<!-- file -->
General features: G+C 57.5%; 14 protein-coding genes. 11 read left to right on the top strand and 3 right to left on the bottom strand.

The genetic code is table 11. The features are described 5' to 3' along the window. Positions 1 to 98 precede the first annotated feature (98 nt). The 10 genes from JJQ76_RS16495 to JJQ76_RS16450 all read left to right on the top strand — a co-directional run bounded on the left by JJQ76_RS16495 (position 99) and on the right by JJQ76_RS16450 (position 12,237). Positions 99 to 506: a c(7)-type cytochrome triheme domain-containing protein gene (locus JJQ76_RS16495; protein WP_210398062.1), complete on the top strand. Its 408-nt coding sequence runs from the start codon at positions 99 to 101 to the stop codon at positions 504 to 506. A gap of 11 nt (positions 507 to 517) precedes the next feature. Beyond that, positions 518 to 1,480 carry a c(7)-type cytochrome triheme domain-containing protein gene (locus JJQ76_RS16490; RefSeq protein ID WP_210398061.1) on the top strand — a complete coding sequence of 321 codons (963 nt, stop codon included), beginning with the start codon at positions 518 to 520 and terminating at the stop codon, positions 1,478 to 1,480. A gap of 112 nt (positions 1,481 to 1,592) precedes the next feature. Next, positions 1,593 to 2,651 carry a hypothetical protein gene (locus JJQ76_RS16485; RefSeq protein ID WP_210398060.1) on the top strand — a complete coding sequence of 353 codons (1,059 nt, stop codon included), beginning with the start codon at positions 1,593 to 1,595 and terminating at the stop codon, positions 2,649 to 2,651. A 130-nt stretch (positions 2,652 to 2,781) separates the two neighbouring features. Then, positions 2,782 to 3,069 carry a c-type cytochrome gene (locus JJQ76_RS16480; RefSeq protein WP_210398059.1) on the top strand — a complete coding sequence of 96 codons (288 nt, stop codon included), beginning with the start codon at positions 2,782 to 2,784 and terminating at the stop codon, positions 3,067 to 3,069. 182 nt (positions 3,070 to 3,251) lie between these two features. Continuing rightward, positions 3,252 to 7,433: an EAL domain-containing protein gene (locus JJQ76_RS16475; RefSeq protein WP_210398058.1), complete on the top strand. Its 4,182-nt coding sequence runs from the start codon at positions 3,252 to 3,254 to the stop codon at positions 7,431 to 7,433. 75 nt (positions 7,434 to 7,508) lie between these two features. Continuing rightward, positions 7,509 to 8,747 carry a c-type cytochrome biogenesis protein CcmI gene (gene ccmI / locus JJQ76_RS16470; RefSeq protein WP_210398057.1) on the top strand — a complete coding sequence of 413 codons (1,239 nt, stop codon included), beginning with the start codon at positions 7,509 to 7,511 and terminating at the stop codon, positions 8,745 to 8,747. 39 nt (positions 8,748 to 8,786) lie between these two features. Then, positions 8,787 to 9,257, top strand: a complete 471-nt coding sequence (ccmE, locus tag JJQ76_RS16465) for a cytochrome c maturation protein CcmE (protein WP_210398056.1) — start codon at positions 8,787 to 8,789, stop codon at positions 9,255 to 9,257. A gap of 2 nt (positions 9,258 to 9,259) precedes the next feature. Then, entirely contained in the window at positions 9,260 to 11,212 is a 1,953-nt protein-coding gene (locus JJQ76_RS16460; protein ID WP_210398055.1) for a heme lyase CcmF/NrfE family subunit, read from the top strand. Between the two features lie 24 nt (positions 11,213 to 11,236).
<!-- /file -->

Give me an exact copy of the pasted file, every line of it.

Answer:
General features: G+C 57.5%; 14 protein-coding genes. 11 read left to right on the top strand and 3 right to left on the bottom strand.

The genetic code is table 11. The features are described 5' to 3' along the window. Positions 1 to 98 precede the first annotated feature (98 nt). The 10 genes from JJQ76_RS16495 to JJQ76_RS16450 all read left to right on the top strand — a co-directional run bounded on the left by JJQ76_RS16495 (position 99) and on the right by JJQ76_RS16450 (position 12,237). Positions 99 to 506: a c(7)-type cytochrome triheme domain-containing protein gene (locus JJQ76_RS16495; protein WP_210398062.1), complete on the top strand. Its 408-nt coding sequence runs from the start codon at positions 99 to 101 to the stop codon at positions 504 to 506. A gap of 11 nt (positions 507 to 517) precedes the next feature. Beyond that, positions 518 to 1,480 carry a c(7)-type cytochrome triheme domain-containing protein gene (locus JJQ76_RS16490; RefSeq protein ID WP_210398061.1) on the top strand — a complete coding sequence of 321 codons (963 nt, stop codon included), beginning with the start codon at positions 518 to 520 and terminating at the stop codon, positions 1,478 to 1,480. A gap of 112 nt (positions 1,481 to 1,592) precedes the next feature. Next, positions 1,593 to 2,651 carry a hypothetical protein gene (locus JJQ76_RS16485; RefSeq protein ID WP_210398060.1) on the top strand — a complete coding sequence of 353 codons (1,059 nt, stop codon included), beginning with the start codon at positions 1,593 to 1,595 and terminating at the stop codon, positions 2,649 to 2,651. A 130-nt stretch (positions 2,652 to 2,781) separates the two neighbouring features. Then, positions 2,782 to 3,069 carry a c-type cytochrome gene (locus JJQ76_RS16480; RefSeq protein WP_210398059.1) on the top strand — a complete coding sequence of 96 codons (288 nt, stop codon included), beginning with the start codon at positions 2,782 to 2,784 and terminating at the stop codon, positions 3,067 to 3,069. 182 nt (positions 3,070 to 3,251) lie between these two features. Continuing rightward, positions 3,252 to 7,433: an EAL domain-containing protein gene (locus JJQ76_RS16475; RefSeq protein WP_210398058.1), complete on the top strand. Its 4,182-nt coding sequence runs from the start codon at positions 3,252 to 3,254 to the stop codon at positions 7,431 to 7,433. 75 nt (positions 7,434 to 7,508) lie between these two features. Continuing rightward, positions 7,509 to 8,747 carry a c-type cytochrome biogenesis protein CcmI gene (gene ccmI / locus JJQ76_RS16470; RefSeq protein WP_210398057.1) on the top strand — a complete coding sequence of 413 codons (1,239 nt, stop codon included), beginning with the start codon at positions 7,509 to 7,511 and terminating at the stop codon, positions 8,745 to 8,747. 39 nt (positions 8,748 to 8,786) lie between these two features. Then, positions 8,787 to 9,257, top strand: a complete 471-nt coding sequence (ccmE, locus tag JJQ76_RS16465) for a cytochrome c maturation protein CcmE (protein WP_210398056.1) — start codon at positions 8,787 to 8,789, stop codon at positions 9,255 to 9,257. A gap of 2 nt (positions 9,258 to 9,259) precedes the next feature. Then, entirely contained in the window at positions 9,260 to 11,212 is a 1,953-nt protein-coding gene (locus JJQ76_RS16460; protein ID WP_210398055.1) for a heme lyase CcmF/NrfE family subunit, read from the top strand. Between the two features lie 24 nt (positions 11,213 to 11,236).